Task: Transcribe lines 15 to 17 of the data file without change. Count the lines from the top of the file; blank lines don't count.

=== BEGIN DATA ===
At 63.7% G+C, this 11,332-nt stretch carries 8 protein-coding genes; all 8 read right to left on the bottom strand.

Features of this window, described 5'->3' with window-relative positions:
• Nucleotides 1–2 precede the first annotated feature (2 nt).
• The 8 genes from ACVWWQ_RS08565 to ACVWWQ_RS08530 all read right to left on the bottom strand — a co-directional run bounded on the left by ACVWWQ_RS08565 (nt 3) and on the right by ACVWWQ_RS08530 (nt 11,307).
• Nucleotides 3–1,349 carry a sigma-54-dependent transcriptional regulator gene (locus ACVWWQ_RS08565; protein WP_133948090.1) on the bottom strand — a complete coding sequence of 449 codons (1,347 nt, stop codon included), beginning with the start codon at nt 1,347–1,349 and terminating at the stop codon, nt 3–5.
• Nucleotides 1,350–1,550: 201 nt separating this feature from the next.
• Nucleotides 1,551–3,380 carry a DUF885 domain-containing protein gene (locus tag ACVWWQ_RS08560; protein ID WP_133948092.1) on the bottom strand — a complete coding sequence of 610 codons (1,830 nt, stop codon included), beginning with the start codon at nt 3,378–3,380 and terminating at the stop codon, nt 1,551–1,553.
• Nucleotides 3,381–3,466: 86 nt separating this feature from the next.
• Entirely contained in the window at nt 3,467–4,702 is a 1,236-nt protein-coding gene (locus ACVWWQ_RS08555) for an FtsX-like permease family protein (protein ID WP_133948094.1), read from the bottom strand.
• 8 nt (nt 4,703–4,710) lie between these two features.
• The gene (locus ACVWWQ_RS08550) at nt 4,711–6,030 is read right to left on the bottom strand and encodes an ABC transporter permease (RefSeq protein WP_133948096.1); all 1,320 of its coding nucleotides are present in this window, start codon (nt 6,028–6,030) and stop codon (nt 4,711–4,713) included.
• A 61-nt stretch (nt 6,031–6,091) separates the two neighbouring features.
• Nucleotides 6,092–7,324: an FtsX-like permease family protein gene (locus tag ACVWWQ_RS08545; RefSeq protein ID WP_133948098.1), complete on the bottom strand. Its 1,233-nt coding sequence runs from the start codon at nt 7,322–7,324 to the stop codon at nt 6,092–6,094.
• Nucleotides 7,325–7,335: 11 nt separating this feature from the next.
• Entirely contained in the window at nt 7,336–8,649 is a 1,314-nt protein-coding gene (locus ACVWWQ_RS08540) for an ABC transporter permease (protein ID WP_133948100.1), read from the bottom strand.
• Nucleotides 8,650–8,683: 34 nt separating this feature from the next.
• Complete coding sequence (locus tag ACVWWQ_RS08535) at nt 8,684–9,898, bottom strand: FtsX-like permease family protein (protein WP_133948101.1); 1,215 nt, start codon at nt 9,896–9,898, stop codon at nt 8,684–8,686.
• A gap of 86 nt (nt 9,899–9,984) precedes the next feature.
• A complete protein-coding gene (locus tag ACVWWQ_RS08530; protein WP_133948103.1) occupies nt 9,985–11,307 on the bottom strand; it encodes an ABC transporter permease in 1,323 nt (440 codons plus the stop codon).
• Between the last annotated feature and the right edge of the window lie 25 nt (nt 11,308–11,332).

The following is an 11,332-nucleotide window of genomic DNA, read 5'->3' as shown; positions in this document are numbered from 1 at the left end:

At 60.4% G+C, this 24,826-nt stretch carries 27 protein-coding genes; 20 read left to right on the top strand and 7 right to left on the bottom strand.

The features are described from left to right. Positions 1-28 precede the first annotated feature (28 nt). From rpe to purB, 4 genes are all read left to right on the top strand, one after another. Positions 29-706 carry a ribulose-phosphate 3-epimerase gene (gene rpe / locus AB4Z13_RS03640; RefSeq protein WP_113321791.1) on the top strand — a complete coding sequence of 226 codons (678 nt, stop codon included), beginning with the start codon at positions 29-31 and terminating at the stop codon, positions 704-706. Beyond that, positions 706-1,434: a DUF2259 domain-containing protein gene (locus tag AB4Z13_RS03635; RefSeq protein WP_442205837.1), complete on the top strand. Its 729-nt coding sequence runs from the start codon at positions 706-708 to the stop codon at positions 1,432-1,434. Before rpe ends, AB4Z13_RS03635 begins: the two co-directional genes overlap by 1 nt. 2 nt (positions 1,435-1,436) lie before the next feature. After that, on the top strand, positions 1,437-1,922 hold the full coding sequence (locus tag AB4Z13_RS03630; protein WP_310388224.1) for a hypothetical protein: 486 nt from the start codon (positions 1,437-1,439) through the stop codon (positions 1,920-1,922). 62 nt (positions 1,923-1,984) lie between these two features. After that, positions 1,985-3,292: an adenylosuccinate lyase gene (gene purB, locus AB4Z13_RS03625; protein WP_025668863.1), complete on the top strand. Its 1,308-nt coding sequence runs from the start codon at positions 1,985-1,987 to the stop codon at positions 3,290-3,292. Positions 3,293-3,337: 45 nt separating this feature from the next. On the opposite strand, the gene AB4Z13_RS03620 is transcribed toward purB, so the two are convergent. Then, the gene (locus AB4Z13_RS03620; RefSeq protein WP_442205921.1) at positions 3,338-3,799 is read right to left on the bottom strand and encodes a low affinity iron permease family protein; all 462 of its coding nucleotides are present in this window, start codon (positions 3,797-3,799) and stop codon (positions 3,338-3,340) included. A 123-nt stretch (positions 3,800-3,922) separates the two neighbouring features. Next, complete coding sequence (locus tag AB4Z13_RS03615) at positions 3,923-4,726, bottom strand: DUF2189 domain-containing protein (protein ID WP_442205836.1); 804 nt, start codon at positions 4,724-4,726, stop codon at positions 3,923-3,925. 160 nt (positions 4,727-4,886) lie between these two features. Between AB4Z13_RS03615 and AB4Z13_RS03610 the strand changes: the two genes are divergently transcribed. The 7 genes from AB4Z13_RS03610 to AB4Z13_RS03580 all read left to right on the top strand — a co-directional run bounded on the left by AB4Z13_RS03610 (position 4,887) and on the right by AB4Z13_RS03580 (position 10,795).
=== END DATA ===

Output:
• Entirely contained in the window at nt 7,336–8,649 is a 1,314-nt protein-coding gene (locus ACVWWQ_RS08540) for an ABC transporter permease (protein ID WP_133948100.1), read from the bottom strand.
• Nucleotides 8,650–8,683: 34 nt separating this feature from the next.
• Complete coding sequence (locus tag ACVWWQ_RS08535) at nt 8,684–9,898, bottom strand: FtsX-like permease family protein (protein WP_133948101.1); 1,215 nt, start codon at nt 9,896–9,898, stop codon at nt 8,684–8,686.